My mom is 27 years old (I was exactly). She is 2 feet tall (not exactly). I think if she got measured at school, she would be up to that rainbow on the Noah's Ark measuring thing. She has 2 feet that are the same size. When she wears different clothes, she looks different. Her hair is brown and her eyes are brown (naturally).
Whew! Thank goodness I have two feet the same size! Big as they are, at least they're even. As for the different clothes, different mom thing, I may or may not have been with the CIA. I'm not telling.
I think her favorite food is vegetables and fruit, and other stuff that she eats (chocolate, scones, whipping cream...). I like eating carrots, but I just get them from the refrigerator. The favorite thing she makes me is fruit.
This makes me sound as if I had the poor boy scrounging for himself. Mama, can I have something to eat? Berto would ask. I routinely replied, Are there not carrots in the refrigerator? And then I "made" him fruit by washing it.
My mom likes to snuggle with me. I like to play Candy Land with her. Mom and Dad like to bake stuff in pans together. Momma laughs a little, but not a lot. I laugh a lot. She is funny when she doesn't win at Candy Land. She makes me happy by snuggling with me. I make her happy when I behave.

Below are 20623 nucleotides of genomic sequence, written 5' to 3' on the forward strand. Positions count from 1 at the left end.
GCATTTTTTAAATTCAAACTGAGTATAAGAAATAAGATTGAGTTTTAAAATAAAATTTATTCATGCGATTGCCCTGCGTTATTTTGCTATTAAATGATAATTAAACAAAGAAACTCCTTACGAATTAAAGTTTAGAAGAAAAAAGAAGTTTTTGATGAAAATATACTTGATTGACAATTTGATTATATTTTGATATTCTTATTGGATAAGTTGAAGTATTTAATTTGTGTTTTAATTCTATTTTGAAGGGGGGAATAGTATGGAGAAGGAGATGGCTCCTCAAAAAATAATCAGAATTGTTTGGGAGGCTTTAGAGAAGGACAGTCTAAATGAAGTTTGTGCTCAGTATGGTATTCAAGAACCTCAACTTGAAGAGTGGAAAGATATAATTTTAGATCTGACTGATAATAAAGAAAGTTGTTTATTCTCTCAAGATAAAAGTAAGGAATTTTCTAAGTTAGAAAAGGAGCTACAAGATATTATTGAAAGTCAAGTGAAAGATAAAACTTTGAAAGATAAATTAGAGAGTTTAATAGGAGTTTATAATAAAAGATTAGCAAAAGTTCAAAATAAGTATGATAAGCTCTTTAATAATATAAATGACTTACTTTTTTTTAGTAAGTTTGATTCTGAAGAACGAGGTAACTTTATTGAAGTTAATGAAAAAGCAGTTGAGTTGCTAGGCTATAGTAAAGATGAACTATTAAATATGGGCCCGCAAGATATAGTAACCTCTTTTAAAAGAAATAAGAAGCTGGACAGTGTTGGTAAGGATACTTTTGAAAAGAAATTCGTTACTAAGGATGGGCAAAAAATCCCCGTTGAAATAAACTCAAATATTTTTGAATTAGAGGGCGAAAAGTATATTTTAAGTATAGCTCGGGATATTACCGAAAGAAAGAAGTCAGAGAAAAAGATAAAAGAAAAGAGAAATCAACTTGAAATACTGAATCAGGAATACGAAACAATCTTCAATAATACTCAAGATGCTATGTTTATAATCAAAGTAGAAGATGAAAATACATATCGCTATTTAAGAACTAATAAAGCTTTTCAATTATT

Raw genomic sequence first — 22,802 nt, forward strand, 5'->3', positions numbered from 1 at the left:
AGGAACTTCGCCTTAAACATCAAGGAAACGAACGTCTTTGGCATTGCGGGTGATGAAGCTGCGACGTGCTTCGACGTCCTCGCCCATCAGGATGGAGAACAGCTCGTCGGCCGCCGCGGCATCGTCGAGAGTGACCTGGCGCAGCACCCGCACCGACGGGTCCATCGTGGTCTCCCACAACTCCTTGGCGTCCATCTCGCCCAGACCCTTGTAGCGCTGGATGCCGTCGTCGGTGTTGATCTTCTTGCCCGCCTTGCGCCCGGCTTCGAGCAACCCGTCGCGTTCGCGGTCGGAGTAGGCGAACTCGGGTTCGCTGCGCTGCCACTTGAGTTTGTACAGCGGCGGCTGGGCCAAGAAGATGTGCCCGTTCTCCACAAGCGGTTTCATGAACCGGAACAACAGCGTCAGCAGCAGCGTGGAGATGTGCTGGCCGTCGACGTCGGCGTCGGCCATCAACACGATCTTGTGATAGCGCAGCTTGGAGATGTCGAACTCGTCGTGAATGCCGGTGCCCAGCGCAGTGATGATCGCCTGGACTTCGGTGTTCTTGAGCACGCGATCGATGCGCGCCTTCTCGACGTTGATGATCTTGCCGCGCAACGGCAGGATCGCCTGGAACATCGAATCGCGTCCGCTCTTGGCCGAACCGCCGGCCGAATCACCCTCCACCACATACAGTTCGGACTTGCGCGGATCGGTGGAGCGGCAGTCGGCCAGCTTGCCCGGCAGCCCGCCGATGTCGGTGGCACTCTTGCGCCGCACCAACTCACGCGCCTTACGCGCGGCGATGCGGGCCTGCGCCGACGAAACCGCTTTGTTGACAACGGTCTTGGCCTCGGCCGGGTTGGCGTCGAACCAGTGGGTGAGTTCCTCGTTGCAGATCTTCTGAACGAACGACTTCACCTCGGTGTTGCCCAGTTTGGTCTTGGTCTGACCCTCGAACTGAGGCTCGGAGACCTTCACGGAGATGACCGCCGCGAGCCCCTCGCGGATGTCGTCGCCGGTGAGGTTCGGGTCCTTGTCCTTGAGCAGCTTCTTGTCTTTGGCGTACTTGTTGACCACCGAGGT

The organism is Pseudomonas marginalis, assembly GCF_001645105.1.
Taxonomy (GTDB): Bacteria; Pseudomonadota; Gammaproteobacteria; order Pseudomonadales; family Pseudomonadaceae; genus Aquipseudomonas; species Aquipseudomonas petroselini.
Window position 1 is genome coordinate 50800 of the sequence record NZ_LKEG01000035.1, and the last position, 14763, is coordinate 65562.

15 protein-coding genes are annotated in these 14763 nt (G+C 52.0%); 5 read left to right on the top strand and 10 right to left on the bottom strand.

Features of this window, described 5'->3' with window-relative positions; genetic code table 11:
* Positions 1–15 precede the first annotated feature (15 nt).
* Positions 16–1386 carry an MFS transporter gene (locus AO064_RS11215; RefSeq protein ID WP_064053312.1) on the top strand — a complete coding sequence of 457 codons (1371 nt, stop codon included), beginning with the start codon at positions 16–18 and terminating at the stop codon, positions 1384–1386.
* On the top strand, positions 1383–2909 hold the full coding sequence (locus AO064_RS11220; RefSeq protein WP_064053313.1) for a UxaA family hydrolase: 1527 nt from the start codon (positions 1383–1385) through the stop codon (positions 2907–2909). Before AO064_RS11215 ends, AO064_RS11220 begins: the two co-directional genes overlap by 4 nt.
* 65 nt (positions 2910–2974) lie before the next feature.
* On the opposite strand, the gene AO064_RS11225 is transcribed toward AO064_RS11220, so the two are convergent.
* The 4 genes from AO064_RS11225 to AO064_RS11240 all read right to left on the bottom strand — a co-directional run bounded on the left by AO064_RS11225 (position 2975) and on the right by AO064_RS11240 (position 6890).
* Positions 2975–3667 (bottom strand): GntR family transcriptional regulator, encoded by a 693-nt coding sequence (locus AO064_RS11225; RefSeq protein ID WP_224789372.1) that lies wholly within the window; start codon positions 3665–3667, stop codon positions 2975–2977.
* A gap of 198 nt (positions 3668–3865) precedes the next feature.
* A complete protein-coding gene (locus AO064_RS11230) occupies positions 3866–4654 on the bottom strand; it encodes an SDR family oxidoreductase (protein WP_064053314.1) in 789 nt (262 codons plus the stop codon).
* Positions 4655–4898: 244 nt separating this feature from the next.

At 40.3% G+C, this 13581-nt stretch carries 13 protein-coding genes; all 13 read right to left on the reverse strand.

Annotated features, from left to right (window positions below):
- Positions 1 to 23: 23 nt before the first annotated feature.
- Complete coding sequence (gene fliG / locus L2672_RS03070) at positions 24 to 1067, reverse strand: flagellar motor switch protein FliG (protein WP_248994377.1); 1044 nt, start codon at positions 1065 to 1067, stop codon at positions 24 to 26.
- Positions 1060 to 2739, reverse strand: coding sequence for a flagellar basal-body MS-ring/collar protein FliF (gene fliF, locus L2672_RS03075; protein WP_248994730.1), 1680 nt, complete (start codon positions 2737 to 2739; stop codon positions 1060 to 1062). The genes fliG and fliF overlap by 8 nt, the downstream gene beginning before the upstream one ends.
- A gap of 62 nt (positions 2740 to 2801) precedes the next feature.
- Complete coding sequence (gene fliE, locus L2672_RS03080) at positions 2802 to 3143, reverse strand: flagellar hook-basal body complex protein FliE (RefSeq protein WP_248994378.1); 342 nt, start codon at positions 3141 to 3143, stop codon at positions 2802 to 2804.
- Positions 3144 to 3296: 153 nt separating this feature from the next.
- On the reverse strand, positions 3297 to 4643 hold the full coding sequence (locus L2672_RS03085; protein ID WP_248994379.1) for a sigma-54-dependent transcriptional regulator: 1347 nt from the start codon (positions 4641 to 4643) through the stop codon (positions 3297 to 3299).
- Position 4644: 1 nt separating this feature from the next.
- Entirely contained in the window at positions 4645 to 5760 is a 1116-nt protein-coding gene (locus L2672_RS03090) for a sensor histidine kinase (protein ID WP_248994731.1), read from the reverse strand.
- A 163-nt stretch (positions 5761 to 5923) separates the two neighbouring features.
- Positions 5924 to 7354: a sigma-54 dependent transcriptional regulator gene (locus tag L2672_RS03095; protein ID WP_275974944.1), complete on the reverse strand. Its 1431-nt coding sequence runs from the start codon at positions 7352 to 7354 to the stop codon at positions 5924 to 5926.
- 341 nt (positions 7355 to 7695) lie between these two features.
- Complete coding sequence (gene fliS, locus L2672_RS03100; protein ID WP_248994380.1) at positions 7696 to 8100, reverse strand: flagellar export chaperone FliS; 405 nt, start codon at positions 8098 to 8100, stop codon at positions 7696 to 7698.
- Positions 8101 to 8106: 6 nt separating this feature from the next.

I played tons of games with Berto when he was a little tike, usually while his little sis Ana was napping. He could beat his papa and me at Sorry! when he was four years old - four years old, people! We always said the Sorry! Leprechauns were on his side; apparently, the Candy Land ones were with him, too.
My momma is prettiest when she snuggles with me and her hair is down. I don't have a favorite outfit she wears. Sometimes she is special, but not all the time. I love her A TON. If I talked to God, I'd thank God for her.
The boy has always been obsessed with hair. From the time he was two months old and could get a firm grip on it, he latched on to mine. It became his "lovey".
The part that pierced my heart in this final paragraph was "sometimes she is special, but not all the time." I hoped that it was only because we were going through such a difficult time together, but it broke my heart a little.
Still, he said he loved me A TON, and three years later in first grade, he wrote this:
My mom's name is Hillary. She is special because she loves me so much and I love her so much. I like it when she hugs me. I think she's best at cooking yummy things (no more carrots?) I like to make her smile by being nice to her. My mom is as pretty as !000 patches of flowers. My mom is smart. She even knows how to be the best mom ever! I'd like to tell my mom how awesome and great she is.